NetGuide NZ - Borderlands The Pre-Sequel flies to the moon

Warning: This story was published more than a year ago.
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Borderlands The Pre-Sequel flies to the moon

The Borderlands franchise skyrocketed to fame ever since the first game came out in 2009. The 2012 sequel was even more successful. Before making a direct third entry to the series, Borderlands The Pre-Sequel comes out to tell us a different story allowing you to play as new characters.

Borderlands The Pre-Sequel is literally both a prequel and a sequel. This is because the game takes place after the events of the first game, although before what happens in the second game. The story mainly revolves around Handsome Jack who is the main villain for Borderlands 2.

In this game, we get to see how Handsome Jack becomes a bad guy as you play as a group of Vault Hunters trying to help him out. Instead of the game taking place on the actual planet of Pandora, this game is mostly set on its orbiting moon named Elpis. Because the game takes place on a moon, the gameplay is very different to other FPS video games.

I would just like to point out first that Borderlands The Pre-Sequel doesn't do a great job of introducing new players to the franchise. The game's tutorials aren't helpful and the story and characters aren't explained to you properly from the start.

This is the first Borderlands game I have ever played and things moved pretty quickly without me knowing what was going on. If you want to play Borderlands The Pre-Sequel, I highly suggest you go back and play Borderlands and Borderlands 2 first. The storytelling and game itself caters more to series veterans.

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Speaking of the moon of Elpis, many gamers will notice that most of its inhabitants are Australian. You will hear the Australian accent a lot in this game. This is understandable since Gearbox Software only developed some portions of the game. Most of the development for the game was relegated to 2K Australia.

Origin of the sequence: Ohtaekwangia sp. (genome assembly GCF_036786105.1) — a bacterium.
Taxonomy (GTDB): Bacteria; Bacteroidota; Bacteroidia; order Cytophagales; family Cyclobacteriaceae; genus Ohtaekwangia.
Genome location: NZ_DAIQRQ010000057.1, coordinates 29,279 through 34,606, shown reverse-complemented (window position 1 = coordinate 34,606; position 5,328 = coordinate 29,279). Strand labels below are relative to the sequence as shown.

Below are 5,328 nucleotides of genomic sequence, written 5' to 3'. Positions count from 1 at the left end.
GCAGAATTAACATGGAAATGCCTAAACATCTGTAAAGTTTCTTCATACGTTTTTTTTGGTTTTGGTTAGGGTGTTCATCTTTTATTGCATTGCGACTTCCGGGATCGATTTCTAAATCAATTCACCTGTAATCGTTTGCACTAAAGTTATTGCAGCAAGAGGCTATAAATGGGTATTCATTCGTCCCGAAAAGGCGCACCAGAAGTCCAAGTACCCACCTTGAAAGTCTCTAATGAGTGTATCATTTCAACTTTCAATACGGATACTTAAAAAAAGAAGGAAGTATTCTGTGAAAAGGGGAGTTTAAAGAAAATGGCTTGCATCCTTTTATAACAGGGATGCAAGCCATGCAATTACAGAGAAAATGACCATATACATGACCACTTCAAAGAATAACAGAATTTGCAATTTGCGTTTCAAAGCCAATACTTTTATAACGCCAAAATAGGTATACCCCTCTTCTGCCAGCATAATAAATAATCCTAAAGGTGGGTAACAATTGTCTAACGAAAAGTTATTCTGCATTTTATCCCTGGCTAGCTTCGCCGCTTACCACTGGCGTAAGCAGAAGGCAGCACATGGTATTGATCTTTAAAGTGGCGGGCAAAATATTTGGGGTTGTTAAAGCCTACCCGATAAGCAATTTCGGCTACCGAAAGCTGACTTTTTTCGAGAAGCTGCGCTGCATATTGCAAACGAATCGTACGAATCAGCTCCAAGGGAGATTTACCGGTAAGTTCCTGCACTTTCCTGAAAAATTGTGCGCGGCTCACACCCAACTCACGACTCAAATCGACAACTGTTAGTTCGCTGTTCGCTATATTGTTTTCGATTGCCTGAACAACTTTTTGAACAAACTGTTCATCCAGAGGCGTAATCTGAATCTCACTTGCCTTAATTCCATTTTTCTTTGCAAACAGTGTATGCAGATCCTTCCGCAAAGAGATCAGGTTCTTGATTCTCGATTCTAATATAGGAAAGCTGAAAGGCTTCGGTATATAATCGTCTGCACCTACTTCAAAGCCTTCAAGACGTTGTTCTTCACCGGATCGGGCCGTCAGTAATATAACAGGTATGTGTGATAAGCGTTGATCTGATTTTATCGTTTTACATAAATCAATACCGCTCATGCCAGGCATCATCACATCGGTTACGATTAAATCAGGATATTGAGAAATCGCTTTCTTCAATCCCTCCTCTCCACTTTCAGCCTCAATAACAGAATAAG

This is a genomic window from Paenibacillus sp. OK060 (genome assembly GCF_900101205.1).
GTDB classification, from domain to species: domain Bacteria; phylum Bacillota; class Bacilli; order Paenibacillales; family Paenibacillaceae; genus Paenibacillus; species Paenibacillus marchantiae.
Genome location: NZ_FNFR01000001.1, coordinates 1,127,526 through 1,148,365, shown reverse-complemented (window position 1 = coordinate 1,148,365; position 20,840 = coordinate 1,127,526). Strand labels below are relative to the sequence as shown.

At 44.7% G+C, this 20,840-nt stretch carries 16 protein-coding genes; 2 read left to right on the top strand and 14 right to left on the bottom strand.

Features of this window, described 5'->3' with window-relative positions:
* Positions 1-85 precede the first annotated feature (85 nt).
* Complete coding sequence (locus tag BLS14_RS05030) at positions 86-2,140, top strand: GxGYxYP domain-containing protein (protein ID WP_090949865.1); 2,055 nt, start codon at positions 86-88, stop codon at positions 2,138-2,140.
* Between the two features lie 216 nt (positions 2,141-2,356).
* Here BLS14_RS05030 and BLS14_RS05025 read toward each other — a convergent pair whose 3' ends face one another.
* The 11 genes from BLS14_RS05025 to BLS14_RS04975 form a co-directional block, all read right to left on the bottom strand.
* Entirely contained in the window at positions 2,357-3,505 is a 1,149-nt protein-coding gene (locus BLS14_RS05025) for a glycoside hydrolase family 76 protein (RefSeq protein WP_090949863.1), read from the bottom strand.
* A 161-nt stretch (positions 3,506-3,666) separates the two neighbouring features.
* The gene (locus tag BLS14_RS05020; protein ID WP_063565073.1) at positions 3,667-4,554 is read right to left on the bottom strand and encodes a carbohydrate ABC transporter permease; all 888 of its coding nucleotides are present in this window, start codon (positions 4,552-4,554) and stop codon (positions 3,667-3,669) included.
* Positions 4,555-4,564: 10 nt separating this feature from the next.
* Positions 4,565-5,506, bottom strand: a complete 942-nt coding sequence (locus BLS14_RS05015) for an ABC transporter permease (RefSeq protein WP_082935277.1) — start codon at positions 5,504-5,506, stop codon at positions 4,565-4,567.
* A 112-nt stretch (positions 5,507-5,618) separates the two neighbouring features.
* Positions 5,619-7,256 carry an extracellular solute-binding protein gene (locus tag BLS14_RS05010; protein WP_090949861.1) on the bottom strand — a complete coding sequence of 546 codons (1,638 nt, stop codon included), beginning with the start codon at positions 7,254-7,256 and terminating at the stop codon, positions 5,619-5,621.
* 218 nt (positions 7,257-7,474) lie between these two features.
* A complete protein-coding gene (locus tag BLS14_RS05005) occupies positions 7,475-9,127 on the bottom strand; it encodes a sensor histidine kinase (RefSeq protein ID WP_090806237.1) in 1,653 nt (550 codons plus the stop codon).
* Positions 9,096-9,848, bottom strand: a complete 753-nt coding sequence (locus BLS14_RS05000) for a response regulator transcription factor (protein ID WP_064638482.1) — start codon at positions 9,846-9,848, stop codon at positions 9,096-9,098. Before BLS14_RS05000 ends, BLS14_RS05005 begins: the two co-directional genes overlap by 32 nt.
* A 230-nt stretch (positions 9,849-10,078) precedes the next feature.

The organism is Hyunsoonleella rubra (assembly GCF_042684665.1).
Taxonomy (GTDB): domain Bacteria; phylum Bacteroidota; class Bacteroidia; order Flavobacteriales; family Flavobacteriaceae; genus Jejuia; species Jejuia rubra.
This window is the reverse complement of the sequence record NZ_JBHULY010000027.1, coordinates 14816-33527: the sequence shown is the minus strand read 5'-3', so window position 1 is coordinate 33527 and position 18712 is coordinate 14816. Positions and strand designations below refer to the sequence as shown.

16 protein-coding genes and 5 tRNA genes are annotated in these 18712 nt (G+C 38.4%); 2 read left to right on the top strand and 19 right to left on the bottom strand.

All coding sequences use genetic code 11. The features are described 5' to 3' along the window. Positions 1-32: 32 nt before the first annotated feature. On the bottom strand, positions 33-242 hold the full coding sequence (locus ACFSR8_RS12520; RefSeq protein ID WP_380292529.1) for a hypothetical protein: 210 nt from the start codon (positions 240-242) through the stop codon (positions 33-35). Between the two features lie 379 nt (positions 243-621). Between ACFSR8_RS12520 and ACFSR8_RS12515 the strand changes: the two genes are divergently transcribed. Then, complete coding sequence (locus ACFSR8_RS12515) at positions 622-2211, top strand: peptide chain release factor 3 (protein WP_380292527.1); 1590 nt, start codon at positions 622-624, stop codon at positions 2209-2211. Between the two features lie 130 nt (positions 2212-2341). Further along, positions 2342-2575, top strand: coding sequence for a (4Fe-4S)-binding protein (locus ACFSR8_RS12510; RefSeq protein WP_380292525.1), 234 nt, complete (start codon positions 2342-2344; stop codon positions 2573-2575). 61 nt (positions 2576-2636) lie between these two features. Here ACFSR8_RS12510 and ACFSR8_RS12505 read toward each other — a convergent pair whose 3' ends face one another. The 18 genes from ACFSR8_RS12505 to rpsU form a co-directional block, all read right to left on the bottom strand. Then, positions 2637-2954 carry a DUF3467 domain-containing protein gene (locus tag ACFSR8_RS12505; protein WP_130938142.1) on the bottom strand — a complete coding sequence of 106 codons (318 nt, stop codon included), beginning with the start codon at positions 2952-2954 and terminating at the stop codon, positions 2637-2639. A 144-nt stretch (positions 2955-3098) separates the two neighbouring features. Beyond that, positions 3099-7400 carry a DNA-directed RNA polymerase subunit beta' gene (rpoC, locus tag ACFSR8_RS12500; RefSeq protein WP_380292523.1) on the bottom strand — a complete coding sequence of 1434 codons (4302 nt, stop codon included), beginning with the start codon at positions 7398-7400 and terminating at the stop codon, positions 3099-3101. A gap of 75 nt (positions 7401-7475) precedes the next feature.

Borderlands The Pre-Sequel is not your average FPS video game either. It's actually more "realistic" compared to Destiny when we're talking about physics. When you visited the moon in Destiny, the game didn't simulate that the player was walking on a surface with low gravity. Here in Borderlands The Pre-Sequel, you can jump high and float just like you were actually on the moon.

It takes a while to get used to the controls and gameplay of this game simply because you are playing in low gravity. Not to mention you also run out of oxygen too from time-to-time. This prompts you to find oxygen vents or buildings a lot as you will die pretty quickly if you stay out in the open for too long.

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One important thing to note about Borderlands The Pre-Sequel is that it's a game designed for co-op gameplay in mind. At first I tried to play the game by myself, but it's quite difficult. Enemies come in large numbers and you will often find yourself low on ammo because of this. Not to mention boss fights are hard doing too on a solo quest.

Thankfully you can join and co-operate with other players both online or offline. The game is more fun in numbers and much easier to play too. It's also great to see that they still implemented split-screen co-op multiplayer to the game as well. There are far too many games that forget that some players prefer couch co-op over online multiplayer...

Arguably the best thing about Borderlands The Pre-Sequel are its 2D cel-shaded graphics. The level design is excellent and the open-world location of Elpis fully explorable. The game's humour is also a big plus especially with the number of Australian characters being added.

Overall, Borderlands The Pre-Sequel is a nice game to play if you are a fan of the series. The only minor gripe is the fact that the game does a poor job of introducing new players to the franchise. Other than that, you will have a blast playing this game with friends.

Verdict: 8.0/10

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